By Tori Mason

DENVER (CBS4)– Late snow day decisions made by Denver Public Schools aren’t new, but the challenge of suddenly switching from in-person to remote learning is a storm many families can’t weather. DPS students were expected to attend class virtually the morning after Denver received several inches of snow.

(credit: CBS)

The students in Jessica Erickson’s third-grade class made miniature snowmen to show their classmates on Zoom. Building Frosty behind their computers isn’t how most children envision a snow day, but Erickson did her best to keep them engaged.

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“Remote lessons take a good hour, hour-and-a-half, of planning. My teammates and I were all up early this morning,” said Erickson. “We tried our best to keep things fun because it’s still a snow day.”

DPS made the announcement to continue classes remotely late Wednesday night.

The majority of Erickson’s class logged on to attend virtually. For families who need to arrange supervision for children, the later start made the sudden switch from in-person learning to remote possible.

“Just because we have the technology and most of us have the capability, doesn’t mean it is best. Teaching and planning remote is not something that you can pick up and easily transition to at a moment’s notice. It takes hours of prep,” said Erickson. “I am grateful that the district gave the two-hour delay to allow for that transition, but I truly believe a snow day for our kids would have put them first and should be the focus moving forward.”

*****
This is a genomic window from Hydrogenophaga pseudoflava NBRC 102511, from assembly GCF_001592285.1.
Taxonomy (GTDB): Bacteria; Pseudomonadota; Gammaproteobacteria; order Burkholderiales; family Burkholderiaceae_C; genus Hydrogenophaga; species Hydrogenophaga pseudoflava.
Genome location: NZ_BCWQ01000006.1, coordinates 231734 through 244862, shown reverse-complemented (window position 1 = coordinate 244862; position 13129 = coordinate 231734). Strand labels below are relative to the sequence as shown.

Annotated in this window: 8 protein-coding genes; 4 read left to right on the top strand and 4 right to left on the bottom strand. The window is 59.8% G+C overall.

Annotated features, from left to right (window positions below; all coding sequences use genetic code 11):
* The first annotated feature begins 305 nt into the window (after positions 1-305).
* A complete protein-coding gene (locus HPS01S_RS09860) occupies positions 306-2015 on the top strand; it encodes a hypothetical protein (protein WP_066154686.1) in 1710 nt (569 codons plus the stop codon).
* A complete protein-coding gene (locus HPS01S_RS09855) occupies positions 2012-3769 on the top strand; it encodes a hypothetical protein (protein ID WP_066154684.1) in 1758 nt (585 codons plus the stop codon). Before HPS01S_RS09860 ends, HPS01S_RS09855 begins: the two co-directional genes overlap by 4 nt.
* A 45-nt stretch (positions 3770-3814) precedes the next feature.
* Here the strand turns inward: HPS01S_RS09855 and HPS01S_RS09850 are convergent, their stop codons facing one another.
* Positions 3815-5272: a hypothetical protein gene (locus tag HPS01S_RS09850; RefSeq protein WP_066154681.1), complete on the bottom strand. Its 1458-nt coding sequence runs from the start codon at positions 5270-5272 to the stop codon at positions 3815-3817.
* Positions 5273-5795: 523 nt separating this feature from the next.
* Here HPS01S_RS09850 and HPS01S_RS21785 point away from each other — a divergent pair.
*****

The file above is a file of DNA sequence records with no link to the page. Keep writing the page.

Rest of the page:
(credit: CBS)

In a statement to CBS4, Denver Public Schools said: “Our students have already lost so much learning time, and we feel it’s important to do whatever we can to maximize academic instruction and support this school year by shifting in-person students to remote learning.”

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While some schools followed the two-hour delay, others kept same schedule.

Lauren Epps, a DPS first-grade teacher, says every student can’t be that flexible.

“A lot of families don’t have internet access. A lot of families don’t have their devices because they turned them in,” explained Epps. “I think the excused absence is just a Band-Aid to cover up the larger problem of them just having a dysfunctional policy.”
Epps started a petition calling on DPS to bring back true snow days, even though the district didn’t require remote attendance.

“As a teacher, am I supposed to reteach the lesson I just taught the previous day? That feels unfair to the kids who came to school,” said Epps. “As a parent, you should not be expected to suddenly turn your home or the home of your relatives into a school.”

(credit: CBS)

DPS acknowledged the shift to remote learning on short notice presents challenges. Epps is disappointed DPS is one of the only districts that chose to continue regardless.

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“We live in Colorado. I’m not saying to call a snow day every time there’s a snowflake on the ground. But when you have winter weather advisories, and the roads are unsafe, just call the snow day. You have them built into the schedule. One day here or there is not going to impact a student’s learning,” said Epps.

Tori Mason